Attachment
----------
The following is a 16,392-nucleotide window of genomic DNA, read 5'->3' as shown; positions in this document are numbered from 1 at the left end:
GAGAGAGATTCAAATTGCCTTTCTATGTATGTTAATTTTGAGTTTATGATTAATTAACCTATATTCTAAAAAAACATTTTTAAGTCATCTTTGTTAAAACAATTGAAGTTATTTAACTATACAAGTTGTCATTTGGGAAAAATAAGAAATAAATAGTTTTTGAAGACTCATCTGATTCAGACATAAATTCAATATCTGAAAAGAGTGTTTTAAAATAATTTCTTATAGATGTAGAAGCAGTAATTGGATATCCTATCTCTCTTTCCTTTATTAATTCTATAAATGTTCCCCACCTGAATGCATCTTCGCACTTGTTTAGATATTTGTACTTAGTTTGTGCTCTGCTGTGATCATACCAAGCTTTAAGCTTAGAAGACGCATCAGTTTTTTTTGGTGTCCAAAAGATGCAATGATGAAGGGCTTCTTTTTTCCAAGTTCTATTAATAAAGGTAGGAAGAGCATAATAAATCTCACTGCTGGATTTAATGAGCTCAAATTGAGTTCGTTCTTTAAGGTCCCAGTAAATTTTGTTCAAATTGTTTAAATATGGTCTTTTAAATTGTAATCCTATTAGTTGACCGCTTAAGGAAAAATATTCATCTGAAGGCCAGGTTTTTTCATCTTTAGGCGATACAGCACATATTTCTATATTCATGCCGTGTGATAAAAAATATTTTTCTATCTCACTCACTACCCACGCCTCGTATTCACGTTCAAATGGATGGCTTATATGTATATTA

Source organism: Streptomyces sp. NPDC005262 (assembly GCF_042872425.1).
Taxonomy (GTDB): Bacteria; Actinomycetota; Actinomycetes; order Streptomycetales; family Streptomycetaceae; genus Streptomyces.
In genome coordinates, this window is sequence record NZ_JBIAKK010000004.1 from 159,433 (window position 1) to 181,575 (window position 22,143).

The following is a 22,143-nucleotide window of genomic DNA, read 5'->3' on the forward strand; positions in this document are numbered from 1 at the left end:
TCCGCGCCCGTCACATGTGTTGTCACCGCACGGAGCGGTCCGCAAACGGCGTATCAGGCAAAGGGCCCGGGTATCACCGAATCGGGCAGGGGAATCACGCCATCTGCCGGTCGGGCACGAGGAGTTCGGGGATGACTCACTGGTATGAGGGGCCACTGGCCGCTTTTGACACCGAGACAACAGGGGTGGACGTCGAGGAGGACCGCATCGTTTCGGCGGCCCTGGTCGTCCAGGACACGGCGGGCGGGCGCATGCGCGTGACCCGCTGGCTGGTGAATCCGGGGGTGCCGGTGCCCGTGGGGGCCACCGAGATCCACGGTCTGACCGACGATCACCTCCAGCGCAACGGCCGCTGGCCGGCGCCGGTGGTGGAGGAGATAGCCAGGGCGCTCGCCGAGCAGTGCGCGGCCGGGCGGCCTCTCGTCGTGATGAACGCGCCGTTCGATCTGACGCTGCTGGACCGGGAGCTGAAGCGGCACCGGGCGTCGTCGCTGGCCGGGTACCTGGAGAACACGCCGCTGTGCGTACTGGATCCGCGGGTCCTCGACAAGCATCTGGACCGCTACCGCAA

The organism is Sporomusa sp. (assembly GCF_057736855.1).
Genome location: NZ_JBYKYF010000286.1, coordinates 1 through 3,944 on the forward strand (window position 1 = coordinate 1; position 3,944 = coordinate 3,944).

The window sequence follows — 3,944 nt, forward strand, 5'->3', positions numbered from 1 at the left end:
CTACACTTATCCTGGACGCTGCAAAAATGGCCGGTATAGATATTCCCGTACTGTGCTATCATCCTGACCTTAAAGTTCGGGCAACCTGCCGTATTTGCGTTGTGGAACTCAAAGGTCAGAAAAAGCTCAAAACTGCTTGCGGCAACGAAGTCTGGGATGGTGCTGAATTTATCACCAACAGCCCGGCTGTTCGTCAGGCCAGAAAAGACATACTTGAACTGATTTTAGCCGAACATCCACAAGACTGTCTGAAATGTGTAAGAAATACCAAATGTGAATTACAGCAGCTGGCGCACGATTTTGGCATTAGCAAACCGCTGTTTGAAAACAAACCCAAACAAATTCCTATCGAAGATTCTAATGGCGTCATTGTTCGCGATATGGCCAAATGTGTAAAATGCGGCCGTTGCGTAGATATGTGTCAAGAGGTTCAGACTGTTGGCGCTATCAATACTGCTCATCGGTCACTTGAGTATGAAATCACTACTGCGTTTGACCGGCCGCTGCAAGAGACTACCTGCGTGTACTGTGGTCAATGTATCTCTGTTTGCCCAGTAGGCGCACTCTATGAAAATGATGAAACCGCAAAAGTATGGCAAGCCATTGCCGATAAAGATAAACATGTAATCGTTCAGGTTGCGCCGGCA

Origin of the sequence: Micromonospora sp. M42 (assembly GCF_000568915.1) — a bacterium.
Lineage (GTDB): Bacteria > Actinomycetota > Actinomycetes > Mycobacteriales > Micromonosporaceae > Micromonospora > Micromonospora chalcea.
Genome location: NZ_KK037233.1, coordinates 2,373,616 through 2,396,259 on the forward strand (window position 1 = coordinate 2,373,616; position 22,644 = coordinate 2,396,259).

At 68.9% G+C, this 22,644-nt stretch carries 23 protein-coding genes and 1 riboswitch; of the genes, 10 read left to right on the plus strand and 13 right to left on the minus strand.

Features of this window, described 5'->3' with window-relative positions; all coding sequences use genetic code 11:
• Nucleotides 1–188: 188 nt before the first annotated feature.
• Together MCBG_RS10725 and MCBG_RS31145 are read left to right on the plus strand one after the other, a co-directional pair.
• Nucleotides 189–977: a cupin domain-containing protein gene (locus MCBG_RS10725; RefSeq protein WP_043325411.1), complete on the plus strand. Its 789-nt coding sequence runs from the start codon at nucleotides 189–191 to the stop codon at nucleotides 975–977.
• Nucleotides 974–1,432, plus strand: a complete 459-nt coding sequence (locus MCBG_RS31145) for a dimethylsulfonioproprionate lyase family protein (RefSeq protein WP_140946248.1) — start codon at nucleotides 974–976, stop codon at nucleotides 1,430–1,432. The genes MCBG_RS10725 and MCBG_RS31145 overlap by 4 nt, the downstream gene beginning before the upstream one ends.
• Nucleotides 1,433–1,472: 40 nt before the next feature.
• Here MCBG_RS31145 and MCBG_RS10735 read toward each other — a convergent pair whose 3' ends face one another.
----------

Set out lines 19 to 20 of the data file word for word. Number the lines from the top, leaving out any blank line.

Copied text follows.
• Nucleotides 189–977: a cupin domain-containing protein gene (locus MCBG_RS10725; RefSeq protein WP_043325411.1), complete on the plus strand. Its 789-nt coding sequence runs from the start codon at nucleotides 189–191 to the stop codon at nucleotides 975–977.
• Nucleotides 974–1,432, plus strand: a complete 459-nt coding sequence (locus MCBG_RS31145) for a dimethylsulfonioproprionate lyase family protein (RefSeq protein WP_140946248.1) — start codon at nucleotides 974–976, stop codon at nucleotides 1,430–1,432. The genes MCBG_RS10725 and MCBG_RS31145 overlap by 4 nt, the downstream gene beginning before the upstream one ends.